With the holiday weekend in sight, we decided to take a break from total remodeling/sheer exhaustion for a little garage sale trip. We are trying to source things that fit with our vision of a beach house that is modern and updated but with a 1915 arts and crafts vibe.
Well we had a very good day- found a vintage white table for $4 to use in the loft as a vanity table and a gorgeous oak wardrobe for $40 to use instead of a closet in the main floor bedroom. Both had great lines and fit in perfect. Love when that happens.
I know this sounds like a weird recipe but we are obsessed with curry. This summer we have made kebabs with green curry, noodles with yellow curry and now a childhood favorite with red curry!
Some of my recipes are my own creations but not this one. It is out of the current “Sunset” magazine. Which I might add just keeps getting better and better. Also had a great section on Long Beach peninsula and a road trip to redwoods in Northern California.
The red curry can be found at Safeway or Trader Joes. It is very subtle if you haven’t used it before. Not a blast of heat either. I made these last night and they were awesome!
Well had a big adventure yesterday- I had to drive our huge 4 wheel drive Ford truck to pickup a huge 1915 ceramic sink we found at the Restore for our beach garage. Driving along the road I saw a couple of chairs sitting on the side of the road. Of course I could not pass up free yard furniture. Especially some cool chairs that were handmade and have an arts and crafts vibe. I threw them in back of truck and proceeded to fix them up. I like the results!
We have come to appreciate all wood while sourcing materials for our cottage. This raw edged slab was found at a garage sale for $20. It is very rough and needed to be polished before use. I found an old metal hot water heater stand at the Restore for $8 and became inspired to make it into a table. After painting the stand black, we placed the very heavy slab on top for a perfect new side table.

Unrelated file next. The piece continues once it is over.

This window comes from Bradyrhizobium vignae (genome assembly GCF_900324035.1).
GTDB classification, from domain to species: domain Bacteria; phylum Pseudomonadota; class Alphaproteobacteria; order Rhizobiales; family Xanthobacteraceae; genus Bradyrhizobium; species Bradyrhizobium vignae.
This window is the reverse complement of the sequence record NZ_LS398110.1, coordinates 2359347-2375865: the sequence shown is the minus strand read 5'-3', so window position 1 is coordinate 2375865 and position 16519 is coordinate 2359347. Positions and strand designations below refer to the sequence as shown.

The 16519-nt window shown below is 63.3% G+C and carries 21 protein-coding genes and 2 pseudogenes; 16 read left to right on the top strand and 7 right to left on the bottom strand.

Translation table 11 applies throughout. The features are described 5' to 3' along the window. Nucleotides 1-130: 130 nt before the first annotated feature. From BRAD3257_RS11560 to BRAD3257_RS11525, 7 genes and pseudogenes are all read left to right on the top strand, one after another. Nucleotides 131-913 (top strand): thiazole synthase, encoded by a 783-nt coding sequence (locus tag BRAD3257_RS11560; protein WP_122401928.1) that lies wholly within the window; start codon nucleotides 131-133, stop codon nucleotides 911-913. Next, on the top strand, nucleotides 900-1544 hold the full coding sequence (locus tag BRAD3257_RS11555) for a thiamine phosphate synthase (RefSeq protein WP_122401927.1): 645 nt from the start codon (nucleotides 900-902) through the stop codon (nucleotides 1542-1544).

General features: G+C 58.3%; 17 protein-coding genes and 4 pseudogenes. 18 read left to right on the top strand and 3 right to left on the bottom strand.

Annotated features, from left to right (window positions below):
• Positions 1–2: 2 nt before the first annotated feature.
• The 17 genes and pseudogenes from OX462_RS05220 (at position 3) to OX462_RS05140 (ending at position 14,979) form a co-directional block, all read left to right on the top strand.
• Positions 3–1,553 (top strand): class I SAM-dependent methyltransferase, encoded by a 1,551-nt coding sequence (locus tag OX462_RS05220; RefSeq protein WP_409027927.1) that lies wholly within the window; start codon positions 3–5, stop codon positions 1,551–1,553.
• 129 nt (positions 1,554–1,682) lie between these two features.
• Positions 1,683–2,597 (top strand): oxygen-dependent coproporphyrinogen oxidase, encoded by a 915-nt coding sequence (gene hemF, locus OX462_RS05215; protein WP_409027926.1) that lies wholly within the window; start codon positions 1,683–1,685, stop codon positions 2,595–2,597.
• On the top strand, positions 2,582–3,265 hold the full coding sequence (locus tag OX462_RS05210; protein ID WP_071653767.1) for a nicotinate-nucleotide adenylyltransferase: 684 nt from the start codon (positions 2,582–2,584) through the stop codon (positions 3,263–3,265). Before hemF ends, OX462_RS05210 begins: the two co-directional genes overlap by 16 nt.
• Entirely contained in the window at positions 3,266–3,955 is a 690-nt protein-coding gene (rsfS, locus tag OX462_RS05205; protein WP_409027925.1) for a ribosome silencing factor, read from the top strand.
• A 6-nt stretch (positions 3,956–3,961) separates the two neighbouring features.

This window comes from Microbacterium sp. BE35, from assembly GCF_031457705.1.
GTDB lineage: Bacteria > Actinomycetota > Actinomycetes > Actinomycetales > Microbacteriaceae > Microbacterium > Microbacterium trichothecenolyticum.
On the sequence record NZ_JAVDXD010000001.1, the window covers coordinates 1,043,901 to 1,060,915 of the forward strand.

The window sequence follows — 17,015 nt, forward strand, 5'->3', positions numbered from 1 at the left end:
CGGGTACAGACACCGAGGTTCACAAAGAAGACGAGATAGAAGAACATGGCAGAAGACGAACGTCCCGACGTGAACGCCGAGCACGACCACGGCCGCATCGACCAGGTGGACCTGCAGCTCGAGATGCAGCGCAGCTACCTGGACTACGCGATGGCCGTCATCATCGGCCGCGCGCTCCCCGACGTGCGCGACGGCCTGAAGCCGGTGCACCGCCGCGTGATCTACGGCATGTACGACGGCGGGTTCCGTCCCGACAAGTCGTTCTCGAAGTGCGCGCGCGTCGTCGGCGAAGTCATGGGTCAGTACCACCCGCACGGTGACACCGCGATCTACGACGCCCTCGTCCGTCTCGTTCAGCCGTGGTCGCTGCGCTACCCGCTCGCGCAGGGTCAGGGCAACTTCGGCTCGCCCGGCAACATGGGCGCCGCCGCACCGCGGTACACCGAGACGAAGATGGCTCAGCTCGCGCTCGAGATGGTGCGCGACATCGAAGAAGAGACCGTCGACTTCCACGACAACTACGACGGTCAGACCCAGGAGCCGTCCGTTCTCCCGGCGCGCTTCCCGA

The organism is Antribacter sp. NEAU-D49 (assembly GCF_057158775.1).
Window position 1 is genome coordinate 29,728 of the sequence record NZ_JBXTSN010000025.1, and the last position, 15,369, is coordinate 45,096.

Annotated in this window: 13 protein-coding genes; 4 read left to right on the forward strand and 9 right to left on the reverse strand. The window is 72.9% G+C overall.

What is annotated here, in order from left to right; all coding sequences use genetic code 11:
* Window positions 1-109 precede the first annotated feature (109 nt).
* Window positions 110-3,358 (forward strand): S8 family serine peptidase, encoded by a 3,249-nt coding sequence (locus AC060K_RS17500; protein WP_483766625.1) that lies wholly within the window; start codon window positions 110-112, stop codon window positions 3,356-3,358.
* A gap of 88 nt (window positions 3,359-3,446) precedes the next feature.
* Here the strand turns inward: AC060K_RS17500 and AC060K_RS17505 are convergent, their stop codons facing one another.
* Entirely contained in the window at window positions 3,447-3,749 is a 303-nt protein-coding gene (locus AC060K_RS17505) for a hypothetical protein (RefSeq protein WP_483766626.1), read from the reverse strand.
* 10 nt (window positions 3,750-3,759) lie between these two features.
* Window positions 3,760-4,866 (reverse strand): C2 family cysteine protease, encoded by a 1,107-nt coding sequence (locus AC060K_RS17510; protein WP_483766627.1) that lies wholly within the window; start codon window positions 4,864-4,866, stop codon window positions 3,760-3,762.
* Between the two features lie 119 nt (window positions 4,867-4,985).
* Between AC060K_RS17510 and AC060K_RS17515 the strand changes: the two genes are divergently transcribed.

We have been working on the bathroom for over a year. Tore down walls and ceiling and started to design ideas. We found a cute little cabinet at the Rebuilding Center in Portland for $15. It lacked a countertop so we built a tongue and groove top out of beautiful fir ($20) that matches the ceiling. I painted the base black and reused the hardware.
Next we found a cool sink for $30 at IKEA in the bargain room. Found a brand new faucet from Kingston Brass at Habitat for Humanity Restore for $60. The light fixture was only $6 but was really bad pink & grey granite color so spray painted black. We had the mirror for years so it was a repurpose from an estate sale ($20).
So we have installed everything and love the look. Entire cost was $151 with a little paint and elbow grease. This kind of result is why we salvage and work so hard to create a unique space.
One of my favorite all time chefs/cookbook authors is Sara Foster. She owns a restaurant/farm stand in South Carolina. I love Southern style BBQ and when we started doing serious BBQ and smoking a couple years ago, Sara’s recipe were our guide.
Sara’s latest cookbook “Southern Kitchen” has authentic recipes from all over the South. One that caught my eye was for a blackberry cobbler. Picked some berries and made it up in a couple of minutes. It is simply delicious – especially with vanilla ice cream.
Years ago I purchased an inexpensive coffee table at Pottery Barn. Always liked the rustic wrought iron base but the cheap wood top became worn and ruined over the years.
Flash forward and we decide to remove the top and create a new coffee table out of the metal base. Steve’s true passion is for boats so when we found some salvaged wood from an old boat, we decided to try and use it for the top of the table.
All we did was cut the wood to fit, sheer off the square nails (leaving the nail heads in the wood is a cool effect) and painted shellac on with several coats to lacquer the top. The rich patina of the ancient wood gave us exactly the coffee table we were looking for.